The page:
When I think of my town, I sometimes mentally divide it into two sections: The residential side and the commercial side. To be non-politically correct, the residential side is mostly white and the commercial side is home to a lot of newly arrived immigrants and lower-income folks. Please understand that when I say lower-income I don’t mean Law and Order New York projects-style poverty…I just mean more apartment and townhouse living, slightly better access to public buses and a little more in the way of sidewalk connectivity to shops and stores.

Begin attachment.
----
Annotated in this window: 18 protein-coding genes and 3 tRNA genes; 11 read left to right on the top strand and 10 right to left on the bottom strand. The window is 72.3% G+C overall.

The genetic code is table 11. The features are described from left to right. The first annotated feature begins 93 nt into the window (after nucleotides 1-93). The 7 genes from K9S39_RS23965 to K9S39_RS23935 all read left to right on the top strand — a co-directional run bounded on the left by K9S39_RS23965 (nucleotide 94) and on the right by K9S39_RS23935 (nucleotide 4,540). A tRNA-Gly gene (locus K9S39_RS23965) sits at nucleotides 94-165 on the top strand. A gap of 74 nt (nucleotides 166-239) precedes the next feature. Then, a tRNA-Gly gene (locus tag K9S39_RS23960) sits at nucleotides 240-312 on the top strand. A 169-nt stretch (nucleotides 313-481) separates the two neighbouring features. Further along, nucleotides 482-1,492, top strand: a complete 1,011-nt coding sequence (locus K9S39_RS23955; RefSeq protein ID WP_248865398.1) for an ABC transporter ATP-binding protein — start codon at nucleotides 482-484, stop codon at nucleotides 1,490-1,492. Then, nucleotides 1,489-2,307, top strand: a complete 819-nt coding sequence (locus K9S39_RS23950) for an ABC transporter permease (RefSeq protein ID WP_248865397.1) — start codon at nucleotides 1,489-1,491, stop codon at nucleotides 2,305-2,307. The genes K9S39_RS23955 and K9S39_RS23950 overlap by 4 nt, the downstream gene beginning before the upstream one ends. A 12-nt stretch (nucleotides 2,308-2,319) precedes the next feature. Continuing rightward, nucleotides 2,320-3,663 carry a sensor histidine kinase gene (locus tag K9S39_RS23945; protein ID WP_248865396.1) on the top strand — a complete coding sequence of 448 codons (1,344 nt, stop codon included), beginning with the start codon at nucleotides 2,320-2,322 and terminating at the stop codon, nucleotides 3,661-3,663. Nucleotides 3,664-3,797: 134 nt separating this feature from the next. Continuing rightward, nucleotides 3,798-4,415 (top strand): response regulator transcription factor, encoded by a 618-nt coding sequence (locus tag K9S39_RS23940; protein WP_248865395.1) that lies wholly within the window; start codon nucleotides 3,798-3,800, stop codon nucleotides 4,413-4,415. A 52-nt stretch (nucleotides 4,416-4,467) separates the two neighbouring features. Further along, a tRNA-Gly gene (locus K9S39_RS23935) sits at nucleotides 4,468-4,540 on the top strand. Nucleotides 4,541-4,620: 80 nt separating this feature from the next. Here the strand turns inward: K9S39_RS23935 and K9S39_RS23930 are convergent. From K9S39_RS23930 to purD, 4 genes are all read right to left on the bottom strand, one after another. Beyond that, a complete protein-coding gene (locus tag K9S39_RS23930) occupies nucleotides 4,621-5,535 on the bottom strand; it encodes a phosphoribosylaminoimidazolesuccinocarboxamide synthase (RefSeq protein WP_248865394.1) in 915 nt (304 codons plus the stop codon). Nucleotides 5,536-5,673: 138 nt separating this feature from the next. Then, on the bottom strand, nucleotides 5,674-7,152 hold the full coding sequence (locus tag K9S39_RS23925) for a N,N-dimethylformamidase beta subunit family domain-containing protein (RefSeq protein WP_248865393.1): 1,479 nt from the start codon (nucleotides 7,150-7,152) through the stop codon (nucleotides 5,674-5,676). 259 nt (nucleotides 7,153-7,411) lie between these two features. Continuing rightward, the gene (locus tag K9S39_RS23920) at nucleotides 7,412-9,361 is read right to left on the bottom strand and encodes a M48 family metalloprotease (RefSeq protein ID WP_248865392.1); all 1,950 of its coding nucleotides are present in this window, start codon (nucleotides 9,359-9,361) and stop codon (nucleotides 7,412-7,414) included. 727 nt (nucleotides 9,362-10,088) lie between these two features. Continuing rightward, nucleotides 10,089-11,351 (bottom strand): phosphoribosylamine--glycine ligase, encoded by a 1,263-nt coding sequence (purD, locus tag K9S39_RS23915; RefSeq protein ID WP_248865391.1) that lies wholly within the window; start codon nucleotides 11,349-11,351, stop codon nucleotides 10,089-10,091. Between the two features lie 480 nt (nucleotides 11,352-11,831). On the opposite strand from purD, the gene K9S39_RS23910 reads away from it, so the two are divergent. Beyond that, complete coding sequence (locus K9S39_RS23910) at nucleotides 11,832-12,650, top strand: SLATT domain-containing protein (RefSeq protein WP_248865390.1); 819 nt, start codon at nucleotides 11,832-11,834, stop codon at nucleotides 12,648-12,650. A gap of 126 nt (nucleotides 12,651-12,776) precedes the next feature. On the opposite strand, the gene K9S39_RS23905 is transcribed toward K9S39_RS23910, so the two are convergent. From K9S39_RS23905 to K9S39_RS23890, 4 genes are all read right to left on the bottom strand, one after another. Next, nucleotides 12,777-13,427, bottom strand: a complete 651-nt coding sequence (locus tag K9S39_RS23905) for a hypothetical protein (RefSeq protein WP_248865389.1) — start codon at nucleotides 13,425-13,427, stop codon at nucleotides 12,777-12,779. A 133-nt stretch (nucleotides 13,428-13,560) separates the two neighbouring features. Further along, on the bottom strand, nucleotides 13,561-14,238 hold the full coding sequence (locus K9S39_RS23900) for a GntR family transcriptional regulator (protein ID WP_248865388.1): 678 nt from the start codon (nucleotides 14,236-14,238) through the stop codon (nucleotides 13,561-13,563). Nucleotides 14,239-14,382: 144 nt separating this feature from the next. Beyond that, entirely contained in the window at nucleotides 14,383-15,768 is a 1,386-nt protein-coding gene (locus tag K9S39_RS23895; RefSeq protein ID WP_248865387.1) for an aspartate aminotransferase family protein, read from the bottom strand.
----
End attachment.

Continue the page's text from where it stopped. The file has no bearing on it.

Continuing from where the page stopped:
At first glance, you might not notice the difference between the two sides. There are plenty of colonial-style two-story houses, nice lawns and young families on both sides; but take a closer look and you’ll see the subtle differences. For example, on the residential side, people walk for exercise or to take the dog around the block. On the commercial side, you’ll actually see people walking with a purpose. You see moms walking to the library with their kids, guys getting around on bike and folks carrying groceries to their homes. This is where most of the action is (if you can call anything that happens in this town “action”). Here, you’ll find the library, ethnic supermarkets, large concentrations of Koreans, Hispanics, Arabs, Pakistanis African-Americans and working class whites. Day laborers hang out by the library and newly arrived immigrants study at the local Methodist Church. In this section of town you can buy Kimchi or bocadillos and pretty much get along OK as long as you speak Korean, Spanish, Arab or Pakistani.